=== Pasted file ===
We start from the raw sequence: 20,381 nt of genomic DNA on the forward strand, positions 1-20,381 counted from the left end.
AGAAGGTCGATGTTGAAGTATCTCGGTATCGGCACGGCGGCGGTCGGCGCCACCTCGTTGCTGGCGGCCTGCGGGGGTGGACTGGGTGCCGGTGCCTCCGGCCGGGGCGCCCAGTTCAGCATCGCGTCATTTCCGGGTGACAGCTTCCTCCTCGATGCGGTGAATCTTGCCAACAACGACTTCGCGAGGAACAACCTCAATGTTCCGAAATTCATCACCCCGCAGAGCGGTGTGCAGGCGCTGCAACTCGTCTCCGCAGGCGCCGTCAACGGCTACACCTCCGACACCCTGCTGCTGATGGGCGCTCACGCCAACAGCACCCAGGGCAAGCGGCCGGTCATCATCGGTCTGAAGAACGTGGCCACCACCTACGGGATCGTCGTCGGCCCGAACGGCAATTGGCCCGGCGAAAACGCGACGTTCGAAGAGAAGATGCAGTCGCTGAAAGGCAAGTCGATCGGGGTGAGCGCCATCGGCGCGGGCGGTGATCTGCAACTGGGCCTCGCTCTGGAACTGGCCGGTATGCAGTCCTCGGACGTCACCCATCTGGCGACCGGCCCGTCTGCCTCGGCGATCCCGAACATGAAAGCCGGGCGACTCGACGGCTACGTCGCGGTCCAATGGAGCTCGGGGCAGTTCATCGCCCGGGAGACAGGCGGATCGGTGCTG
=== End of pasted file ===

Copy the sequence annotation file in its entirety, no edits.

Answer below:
We start from the raw sequence: 20,381 nt of genomic DNA on the forward strand, positions 1-20,381 counted from the left end.
AGAAGGTCGATGTTGAAGTATCTCGGTATCGGCACGGCGGCGGTCGGCGCCACCTCGTTGCTGGCGGCCTGCGGGGGTGGACTGGGTGCCGGTGCCTCCGGCCGGGGCGCCCAGTTCAGCATCGCGTCATTTCCGGGTGACAGCTTCCTCCTCGATGCGGTGAATCTTGCCAACAACGACTTCGCGAGGAACAACCTCAATGTTCCGAAATTCATCACCCCGCAGAGCGGTGTGCAGGCGCTGCAACTCGTCTCCGCAGGCGCCGTCAACGGCTACACCTCCGACACCCTGCTGCTGATGGGCGCTCACGCCAACAGCACCCAGGGCAAGCGGCCGGTCATCATCGGTCTGAAGAACGTGGCCACCACCTACGGGATCGTCGTCGGCCCGAACGGCAATTGGCCCGGCGAAAACGCGACGTTCGAAGAGAAGATGCAGTCGCTGAAAGGCAAGTCGATCGGGGTGAGCGCCATCGGCGCGGGCGGTGATCTGCAACTGGGCCTCGCTCTGGAACTGGCCGGTATGCAGTCCTCGGACGTCACCCATCTGGCGACCGGCCCGTCTGCCTCGGCGATCCCGAACATGAAAGCCGGGCGACTCGACGGCTACGTCGCGGTCCAATGGAGCTCGGGGCAGTTCATCGCCCGGGAGACAGGCGGATCGGTGCTG